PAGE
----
More than thirty years have passed since Dr. Martin Luther King, Jr.’s (MLK) birthday became a national holiday, and only after decades of campaigning for Dr. King’s civil rights legacy to be immortalized. In 1968, Congress was presented with a petition signed by more than three million people supporting a holiday. It was not until President Reagan, after facing considerable pressure, declared the third Monday of every January Martin Luther King Jr. Day in 1983. This was the first national holiday in commemoration of a black American in history.
Even so, certain states refused to accept it as a holiday, giving it different names and replacing it with other holidays. In 2000, South Carolina became the last state to officially accept it as a paid holiday.
This past MLK Day, 182 community members came together for PJ Library’s 3rd annual MLK Day of Service for preschoolers and their families. Families enjoyed stories and music, created blankets and brought socks and gloves to donate to Congregation Beth Israel’s Mitzvah House (emergency family shelter at CBI), decorated placemats for Meals on Wheels, created tzedakah boxes and swapped PJ Library books. It was a wonderful event that families look forward to every year.
Every day we seem to wait for the next news report, sound bite or tweet from our political leaders. Last week, President Trump was reported to have made harsh comments about immigrants and immigration to America. Regardless of your views on what was said, we should all heed the words of Dr. King, “We may all have come on different ships, but we're in the same boat now.” The question for us all is how we bridge our divides and move forward?
Issues of race relations, immigration, and refugees not only impact us in America, but these issues are also challenging Israel today. The Jewish Council for Public Affairs (JCPA), the national umbrella organization for Jewish Community Relations Councils across the country, sent a letter to Prime Minister Benjamin Netanyahu requesting that the government suspend its plan to deport Eritrean and Sudanese asylum-seekers.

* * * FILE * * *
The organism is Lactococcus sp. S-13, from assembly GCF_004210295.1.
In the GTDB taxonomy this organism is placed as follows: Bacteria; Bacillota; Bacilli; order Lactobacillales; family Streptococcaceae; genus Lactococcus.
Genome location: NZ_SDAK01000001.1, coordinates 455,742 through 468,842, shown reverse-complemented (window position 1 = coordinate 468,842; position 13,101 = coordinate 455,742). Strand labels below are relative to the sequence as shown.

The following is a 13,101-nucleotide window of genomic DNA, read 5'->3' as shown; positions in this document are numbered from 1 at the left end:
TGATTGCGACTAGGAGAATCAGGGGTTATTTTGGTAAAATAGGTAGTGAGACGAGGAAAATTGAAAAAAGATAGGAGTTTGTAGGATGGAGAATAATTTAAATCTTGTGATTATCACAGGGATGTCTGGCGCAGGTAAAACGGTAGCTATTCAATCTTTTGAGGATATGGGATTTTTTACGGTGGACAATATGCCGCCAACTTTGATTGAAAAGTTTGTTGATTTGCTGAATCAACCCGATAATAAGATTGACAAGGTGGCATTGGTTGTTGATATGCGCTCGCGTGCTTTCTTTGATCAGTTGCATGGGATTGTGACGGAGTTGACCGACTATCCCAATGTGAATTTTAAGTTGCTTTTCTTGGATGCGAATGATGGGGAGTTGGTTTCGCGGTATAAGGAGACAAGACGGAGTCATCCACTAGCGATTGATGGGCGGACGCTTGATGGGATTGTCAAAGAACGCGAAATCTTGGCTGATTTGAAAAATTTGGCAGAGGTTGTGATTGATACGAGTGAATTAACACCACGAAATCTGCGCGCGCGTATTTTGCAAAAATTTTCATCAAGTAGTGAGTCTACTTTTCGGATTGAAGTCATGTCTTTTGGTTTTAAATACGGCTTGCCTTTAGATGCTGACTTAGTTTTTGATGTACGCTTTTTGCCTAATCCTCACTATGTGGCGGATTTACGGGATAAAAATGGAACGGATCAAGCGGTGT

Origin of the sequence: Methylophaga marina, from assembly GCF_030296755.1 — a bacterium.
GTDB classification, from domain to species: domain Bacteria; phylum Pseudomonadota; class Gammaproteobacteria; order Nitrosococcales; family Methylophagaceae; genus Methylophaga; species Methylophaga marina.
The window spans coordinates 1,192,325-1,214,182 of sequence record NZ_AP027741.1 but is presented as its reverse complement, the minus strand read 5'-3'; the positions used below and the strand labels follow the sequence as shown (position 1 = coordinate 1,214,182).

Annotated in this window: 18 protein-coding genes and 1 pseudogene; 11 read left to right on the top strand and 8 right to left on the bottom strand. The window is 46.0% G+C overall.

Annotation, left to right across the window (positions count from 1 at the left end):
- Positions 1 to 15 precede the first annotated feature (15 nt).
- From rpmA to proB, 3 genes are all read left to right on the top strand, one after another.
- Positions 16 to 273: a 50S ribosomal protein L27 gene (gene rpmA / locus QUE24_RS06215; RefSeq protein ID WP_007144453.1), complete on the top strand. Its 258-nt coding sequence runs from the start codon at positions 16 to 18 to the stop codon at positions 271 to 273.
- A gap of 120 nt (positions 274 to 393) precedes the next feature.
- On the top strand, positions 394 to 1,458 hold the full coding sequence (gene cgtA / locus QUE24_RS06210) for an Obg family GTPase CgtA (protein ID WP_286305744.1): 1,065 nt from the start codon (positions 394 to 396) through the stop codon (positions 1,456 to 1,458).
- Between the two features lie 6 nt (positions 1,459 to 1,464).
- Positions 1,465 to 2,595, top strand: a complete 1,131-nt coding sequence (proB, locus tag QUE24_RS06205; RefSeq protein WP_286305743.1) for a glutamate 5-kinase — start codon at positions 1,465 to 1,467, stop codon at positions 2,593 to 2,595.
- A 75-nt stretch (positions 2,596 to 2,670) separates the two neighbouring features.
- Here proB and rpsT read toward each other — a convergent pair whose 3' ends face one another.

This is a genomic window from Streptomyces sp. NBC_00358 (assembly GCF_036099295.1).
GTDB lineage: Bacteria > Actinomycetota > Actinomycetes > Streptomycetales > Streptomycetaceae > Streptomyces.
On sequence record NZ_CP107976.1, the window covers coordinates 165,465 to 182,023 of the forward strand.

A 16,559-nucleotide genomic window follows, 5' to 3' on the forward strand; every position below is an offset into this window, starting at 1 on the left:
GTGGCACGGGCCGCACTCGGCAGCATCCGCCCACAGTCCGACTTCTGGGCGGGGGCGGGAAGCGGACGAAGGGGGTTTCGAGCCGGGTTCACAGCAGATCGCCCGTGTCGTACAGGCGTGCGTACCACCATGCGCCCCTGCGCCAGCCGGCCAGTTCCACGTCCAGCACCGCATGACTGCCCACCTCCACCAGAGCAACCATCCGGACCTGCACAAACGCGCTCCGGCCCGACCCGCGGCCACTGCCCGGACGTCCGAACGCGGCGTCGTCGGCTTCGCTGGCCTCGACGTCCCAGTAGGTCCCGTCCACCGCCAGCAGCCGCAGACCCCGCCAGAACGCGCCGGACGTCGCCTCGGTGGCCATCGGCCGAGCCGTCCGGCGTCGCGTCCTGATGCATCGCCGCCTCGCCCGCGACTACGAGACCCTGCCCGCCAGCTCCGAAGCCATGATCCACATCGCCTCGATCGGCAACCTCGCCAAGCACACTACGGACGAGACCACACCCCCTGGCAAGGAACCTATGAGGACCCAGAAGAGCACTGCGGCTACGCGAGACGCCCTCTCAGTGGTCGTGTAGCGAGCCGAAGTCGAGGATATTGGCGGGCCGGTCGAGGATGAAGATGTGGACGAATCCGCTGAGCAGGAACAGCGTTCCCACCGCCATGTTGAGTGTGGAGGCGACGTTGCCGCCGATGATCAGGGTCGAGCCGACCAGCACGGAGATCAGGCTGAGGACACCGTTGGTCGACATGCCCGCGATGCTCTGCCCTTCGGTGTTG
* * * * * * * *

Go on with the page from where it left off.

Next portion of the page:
There are approximately 35,000 - 40,000 Eritrean and Sudanese asylum-seekers living in Israel, most of whom fled from Eritrea and Sudan between 2007 and 2012 to escape genocide and other mass atrocities in their home countries. To respond to the influx of asylum-seekers, Israel secured its international borders in 2012, which has effectively stopped the flow of refugees, trafficking victims, and other irregular migrants.
Currently, the Government of Israel does not have any formal policy for non-Jewish immigrants. Over the past seven years, many have been held in detention centers and few have been provided with services or stable employment opportunities. In 2011, asylum-seekers were given the opportunity to submit asylum claims, but of the approximately 40,000 African asylum-seekers in Israel, less than 15,000 did so for fear of deportation. To date, the Israeli government has reviewed less than 1/3 of the applications and only recognized 10 asylum-seekers as refugees. Although a small number of asylum-seekers have obtained temporary residency status in Israel, most possess only a two-month renewable visa and have difficulty finding work or receiving social services.